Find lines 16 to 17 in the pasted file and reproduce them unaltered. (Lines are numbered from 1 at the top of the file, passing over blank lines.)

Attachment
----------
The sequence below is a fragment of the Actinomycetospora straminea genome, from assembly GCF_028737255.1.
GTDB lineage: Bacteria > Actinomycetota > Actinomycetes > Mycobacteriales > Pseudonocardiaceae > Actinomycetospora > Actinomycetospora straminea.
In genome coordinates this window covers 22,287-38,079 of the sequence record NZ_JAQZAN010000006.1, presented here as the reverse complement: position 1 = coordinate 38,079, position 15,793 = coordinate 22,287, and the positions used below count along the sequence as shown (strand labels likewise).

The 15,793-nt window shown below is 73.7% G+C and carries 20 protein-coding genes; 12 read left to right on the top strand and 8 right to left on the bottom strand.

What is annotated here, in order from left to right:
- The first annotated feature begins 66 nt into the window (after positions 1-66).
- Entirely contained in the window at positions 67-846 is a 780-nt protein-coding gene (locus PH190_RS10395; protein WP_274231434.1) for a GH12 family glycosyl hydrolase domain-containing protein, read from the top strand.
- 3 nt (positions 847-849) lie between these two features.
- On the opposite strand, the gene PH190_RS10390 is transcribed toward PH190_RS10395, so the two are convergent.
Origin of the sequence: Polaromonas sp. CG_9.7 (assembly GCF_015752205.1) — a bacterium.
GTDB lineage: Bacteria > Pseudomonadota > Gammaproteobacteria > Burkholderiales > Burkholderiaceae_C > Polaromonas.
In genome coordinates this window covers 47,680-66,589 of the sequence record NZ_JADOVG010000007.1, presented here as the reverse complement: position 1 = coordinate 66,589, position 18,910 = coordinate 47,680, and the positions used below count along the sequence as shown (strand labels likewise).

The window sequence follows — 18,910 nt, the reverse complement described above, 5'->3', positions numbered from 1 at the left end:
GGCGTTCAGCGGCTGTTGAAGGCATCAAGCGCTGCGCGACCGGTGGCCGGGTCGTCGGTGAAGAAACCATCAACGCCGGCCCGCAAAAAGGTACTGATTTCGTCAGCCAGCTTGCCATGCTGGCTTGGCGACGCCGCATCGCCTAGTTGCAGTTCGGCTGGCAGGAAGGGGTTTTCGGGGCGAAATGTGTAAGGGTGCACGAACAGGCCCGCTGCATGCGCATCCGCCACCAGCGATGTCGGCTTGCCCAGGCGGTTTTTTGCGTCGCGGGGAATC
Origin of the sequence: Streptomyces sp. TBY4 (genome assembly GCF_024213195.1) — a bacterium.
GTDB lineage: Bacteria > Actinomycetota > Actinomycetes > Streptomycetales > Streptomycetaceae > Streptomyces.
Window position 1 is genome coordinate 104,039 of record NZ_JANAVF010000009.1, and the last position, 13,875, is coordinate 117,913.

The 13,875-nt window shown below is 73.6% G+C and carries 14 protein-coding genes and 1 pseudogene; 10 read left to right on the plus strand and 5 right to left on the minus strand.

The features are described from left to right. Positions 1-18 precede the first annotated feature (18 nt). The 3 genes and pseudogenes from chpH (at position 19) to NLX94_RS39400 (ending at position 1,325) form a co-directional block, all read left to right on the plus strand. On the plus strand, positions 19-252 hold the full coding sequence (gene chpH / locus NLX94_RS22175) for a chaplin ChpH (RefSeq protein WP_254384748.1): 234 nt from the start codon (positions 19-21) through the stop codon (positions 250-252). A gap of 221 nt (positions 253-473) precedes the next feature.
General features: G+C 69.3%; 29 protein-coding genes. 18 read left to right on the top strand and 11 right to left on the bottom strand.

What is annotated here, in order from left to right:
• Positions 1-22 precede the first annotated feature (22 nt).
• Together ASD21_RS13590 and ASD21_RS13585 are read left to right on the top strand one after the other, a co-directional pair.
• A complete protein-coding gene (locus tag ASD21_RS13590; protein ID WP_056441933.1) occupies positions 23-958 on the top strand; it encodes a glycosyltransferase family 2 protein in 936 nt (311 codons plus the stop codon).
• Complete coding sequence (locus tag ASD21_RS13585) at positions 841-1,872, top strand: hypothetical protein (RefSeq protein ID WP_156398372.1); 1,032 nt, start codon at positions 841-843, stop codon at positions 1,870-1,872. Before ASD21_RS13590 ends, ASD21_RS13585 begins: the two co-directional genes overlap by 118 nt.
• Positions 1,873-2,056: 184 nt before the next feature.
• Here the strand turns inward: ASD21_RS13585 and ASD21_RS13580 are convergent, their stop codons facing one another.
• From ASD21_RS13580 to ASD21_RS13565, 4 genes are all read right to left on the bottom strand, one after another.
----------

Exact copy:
GTDB lineage: Bacteria > Actinomycetota > Actinomycetes > Streptomycetales > Streptomycetaceae > Streptomyces.
Window position 1 is genome coordinate 104,039 of record NZ_JANAVF010000009.1, and the last position, 13,875, is coordinate 117,913.